4 Ways To Make Pesto Without Basil

By Julia Mueller | Last Updated: May 6, 2014

4 Ways to Make Pesto Without Basil

4 Ways to Make Pesto Without Basil
Pesto is an easy sauce to love. It’s fresh, flavorful, and easy to make. And it’s versatile too! Toss it with pasta, slather it on a sandwich, or use it instead of tomato sauce on pizza. While traditional pesto is typically made with basil, pine nuts, and parmesan cheese, there are so many ingredient and flavor options to try.

For your pesto enjoyment, I’ve whipped up four different types of pesto without basil, using cilantro, parsley, beets, and sun-dried tomatoes as the bases instead. The instructions for all four recipes is the same–put all of the ingredients except the oil and salt in your food processor, turn it on, and slowly pour the oil in through the feed tube until it reaches a consistency you like, stopping to scrape down the sides if needed. Season with salt and you’re done!

Ready to get your pesto fix times four? Let’s do this!

Cilantro PestoCilantro pesto can be incorporated into recipes the same way you would use basil pesto, but it also works well with Indian and Mexican food–think a dollop of cilantro pesto on a bowl of dal or spread onto a veggie-packed quesadilla. I used roasted walnuts, but you can use cashews or almonds if you have them on hand.

Sun-Dried Tomato Pesto
If there’s one food that adds instant spunk to a recipe, it’s sun-dried tomatoes! Sun-dried tomato and caper pesto is perfect on pizza and is also great for making lazy-man pasta after work. It’s so full of flavor that you don’t need many other ingredients for adding pizazz to a meal. You can add a couple of tablespoons of pine nuts or parmesan cheese to this sauce, but I find this simple recipe to be delicious as is!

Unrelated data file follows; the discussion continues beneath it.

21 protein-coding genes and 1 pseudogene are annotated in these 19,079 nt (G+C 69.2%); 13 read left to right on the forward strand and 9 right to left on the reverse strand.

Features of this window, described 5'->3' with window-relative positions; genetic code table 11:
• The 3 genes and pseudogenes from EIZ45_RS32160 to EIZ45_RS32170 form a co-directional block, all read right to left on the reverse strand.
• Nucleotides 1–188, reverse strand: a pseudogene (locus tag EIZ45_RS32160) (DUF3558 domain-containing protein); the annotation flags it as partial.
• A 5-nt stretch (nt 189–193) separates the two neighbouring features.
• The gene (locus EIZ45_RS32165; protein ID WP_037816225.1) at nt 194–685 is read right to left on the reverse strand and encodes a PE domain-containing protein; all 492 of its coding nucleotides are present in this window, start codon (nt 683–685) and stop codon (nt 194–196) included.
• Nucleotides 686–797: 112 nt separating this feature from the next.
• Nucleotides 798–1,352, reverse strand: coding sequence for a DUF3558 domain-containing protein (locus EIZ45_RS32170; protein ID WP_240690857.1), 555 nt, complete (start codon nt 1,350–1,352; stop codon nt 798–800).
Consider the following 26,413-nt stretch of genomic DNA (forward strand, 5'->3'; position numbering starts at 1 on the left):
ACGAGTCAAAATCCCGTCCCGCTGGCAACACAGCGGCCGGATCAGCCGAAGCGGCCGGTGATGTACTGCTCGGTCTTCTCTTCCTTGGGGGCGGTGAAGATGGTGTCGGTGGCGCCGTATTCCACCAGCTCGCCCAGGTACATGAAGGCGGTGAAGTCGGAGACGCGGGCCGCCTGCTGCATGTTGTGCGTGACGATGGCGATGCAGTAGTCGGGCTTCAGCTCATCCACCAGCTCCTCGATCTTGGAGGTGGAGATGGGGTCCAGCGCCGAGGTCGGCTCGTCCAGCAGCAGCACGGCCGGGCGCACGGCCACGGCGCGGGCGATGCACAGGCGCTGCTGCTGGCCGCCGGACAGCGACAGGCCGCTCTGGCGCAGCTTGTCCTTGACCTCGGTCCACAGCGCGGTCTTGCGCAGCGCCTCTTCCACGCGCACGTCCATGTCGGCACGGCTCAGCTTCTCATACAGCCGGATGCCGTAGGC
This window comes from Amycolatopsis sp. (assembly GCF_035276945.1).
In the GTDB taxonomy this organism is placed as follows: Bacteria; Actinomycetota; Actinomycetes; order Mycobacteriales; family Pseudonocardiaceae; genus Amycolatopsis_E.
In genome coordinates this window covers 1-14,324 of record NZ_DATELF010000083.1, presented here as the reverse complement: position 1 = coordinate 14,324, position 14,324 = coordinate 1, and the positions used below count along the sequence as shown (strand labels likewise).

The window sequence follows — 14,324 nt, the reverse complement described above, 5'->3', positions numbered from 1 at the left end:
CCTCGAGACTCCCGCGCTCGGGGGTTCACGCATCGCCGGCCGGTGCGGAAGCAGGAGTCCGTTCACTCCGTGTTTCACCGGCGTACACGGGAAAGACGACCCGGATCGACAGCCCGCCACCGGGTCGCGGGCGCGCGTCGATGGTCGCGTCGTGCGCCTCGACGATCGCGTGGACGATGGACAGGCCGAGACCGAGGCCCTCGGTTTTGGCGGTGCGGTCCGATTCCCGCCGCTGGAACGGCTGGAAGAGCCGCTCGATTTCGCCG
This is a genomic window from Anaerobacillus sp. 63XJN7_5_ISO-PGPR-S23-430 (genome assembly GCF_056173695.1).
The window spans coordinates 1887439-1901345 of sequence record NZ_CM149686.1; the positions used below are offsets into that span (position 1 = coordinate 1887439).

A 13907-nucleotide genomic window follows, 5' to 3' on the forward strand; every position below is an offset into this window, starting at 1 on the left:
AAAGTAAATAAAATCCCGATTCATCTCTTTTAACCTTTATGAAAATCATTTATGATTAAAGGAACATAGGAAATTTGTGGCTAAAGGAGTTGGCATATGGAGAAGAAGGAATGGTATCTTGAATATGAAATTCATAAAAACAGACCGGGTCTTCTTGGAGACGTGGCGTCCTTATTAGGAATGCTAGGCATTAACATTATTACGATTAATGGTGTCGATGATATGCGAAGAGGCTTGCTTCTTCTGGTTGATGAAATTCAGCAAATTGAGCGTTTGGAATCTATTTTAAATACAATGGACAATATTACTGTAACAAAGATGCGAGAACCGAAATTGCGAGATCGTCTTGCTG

Beet Pesto
If you’re a beet lover, you must try beet pesto! My favorite use for beet pesto is to smear it on toasted bread with melted cheese and thick slices of avocado. Beet pesto may as well be called “superfood sauce” because it’s packed with nutrients! To make the roasted beets for this pesto, peel and cut your beets into 1 1/2-inch pieces, wrap them in foil, and bake them at 400º for 40 to 50 minutes, until tender. Allow the beets to cool completely before making the pesto.

Parsley Pesto
Pesto is the perfect place to stick your leftover parsley! Rarely do I skip the parsley when a recipe calls for it; however, most recipes only require a small amount. This means I end up with almost an entire bunch of parsley, with nowhere to put it. Enter: parsley pesto. Just like cilantro pesto, it can be used the same way as a traditional pesto–toss it with pasta, use it on pizzas, or use it as a sandwich spread.

About Julia Mueller

Julia Mueller writes the food blog, The Roasted Root, and is the author of Delicious Probiotic Drinks and Let Them Eat Kale!. A Lake Tahoe native, Julia loves to play outdoors, and enjoys developing recipes that are nutrient-dense and approachable to make any night of the week.

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You’re very welcome, Anne! I love the idea of arugula pesto because I absolutely adore the stuff. I bet it makes a wonderful sauce. This will be next on my pesto agenda!

High fives to pesto lovers! I’ve been sticking the sauces anywhere a sauce can go…which means I’ve been one happy camper in the food department lately. Le us know if you give any of the recipes a go 😀